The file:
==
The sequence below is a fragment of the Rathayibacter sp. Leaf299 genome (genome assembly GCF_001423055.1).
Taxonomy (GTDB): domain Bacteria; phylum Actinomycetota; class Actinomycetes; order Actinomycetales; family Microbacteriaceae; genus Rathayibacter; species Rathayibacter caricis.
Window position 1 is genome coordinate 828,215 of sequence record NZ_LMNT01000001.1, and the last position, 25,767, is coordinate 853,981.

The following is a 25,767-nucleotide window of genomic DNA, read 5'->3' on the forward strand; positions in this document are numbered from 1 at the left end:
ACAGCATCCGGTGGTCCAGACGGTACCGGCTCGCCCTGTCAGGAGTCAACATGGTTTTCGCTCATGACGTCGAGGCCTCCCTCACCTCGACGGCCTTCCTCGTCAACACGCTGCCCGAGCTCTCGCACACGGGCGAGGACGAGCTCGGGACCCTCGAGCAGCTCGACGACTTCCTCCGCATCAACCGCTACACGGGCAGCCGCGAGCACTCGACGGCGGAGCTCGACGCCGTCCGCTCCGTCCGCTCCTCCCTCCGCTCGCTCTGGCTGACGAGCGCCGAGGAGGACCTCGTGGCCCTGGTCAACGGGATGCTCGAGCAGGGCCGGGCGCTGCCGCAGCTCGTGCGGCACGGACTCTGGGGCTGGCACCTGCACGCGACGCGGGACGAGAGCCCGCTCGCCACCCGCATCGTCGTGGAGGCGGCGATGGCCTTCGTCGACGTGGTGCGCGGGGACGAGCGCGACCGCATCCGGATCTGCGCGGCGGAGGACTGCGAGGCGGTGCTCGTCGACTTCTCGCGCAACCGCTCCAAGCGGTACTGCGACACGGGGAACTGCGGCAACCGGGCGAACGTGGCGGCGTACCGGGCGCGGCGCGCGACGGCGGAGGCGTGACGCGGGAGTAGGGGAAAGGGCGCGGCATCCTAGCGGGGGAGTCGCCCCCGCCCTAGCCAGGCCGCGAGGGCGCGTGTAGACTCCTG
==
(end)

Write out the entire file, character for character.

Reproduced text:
The sequence below is a fragment of the Rathayibacter sp. Leaf299 genome (genome assembly GCF_001423055.1).
Taxonomy (GTDB): domain Bacteria; phylum Actinomycetota; class Actinomycetes; order Actinomycetales; family Microbacteriaceae; genus Rathayibacter; species Rathayibacter caricis.
Window position 1 is genome coordinate 828,215 of sequence record NZ_LMNT01000001.1, and the last position, 25,767, is coordinate 853,981.

The following is a 25,767-nucleotide window of genomic DNA, read 5'->3' on the forward strand; positions in this document are numbered from 1 at the left end:
ACAGCATCCGGTGGTCCAGACGGTACCGGCTCGCCCTGTCAGGAGTCAACATGGTTTTCGCTCATGACGTCGAGGCCTCCCTCACCTCGACGGCCTTCCTCGTCAACACGCTGCCCGAGCTCTCGCACACGGGCGAGGACGAGCTCGGGACCCTCGAGCAGCTCGACGACTTCCTCCGCATCAACCGCTACACGGGCAGCCGCGAGCACTCGACGGCGGAGCTCGACGCCGTCCGCTCCGTCCGCTCCTCCCTCCGCTCGCTCTGGCTGACGAGCGCCGAGGAGGACCTCGTGGCCCTGGTCAACGGGATGCTCGAGCAGGGCCGGGCGCTGCCGCAGCTCGTGCGGCACGGACTCTGGGGCTGGCACCTGCACGCGACGCGGGACGAGAGCCCGCTCGCCACCCGCATCGTCGTGGAGGCGGCGATGGCCTTCGTCGACGTGGTGCGCGGGGACGAGCGCGACCGCATCCGGATCTGCGCGGCGGAGGACTGCGAGGCGGTGCTCGTCGACTTCTCGCGCAACCGCTCCAAGCGGTACTGCGACACGGGGAACTGCGGCAACCGGGCGAACGTGGCGGCGTACCGGGCGCGGCGCGCGACGGCGGAGGCGTGACGCGGGAGTAGGGGAAAGGGCGCGGCATCCTAGCGGGGGAGTCGCCCCCGCCCTAGCCAGGCCGCGAGGGCGCGTGTAGACTCCTG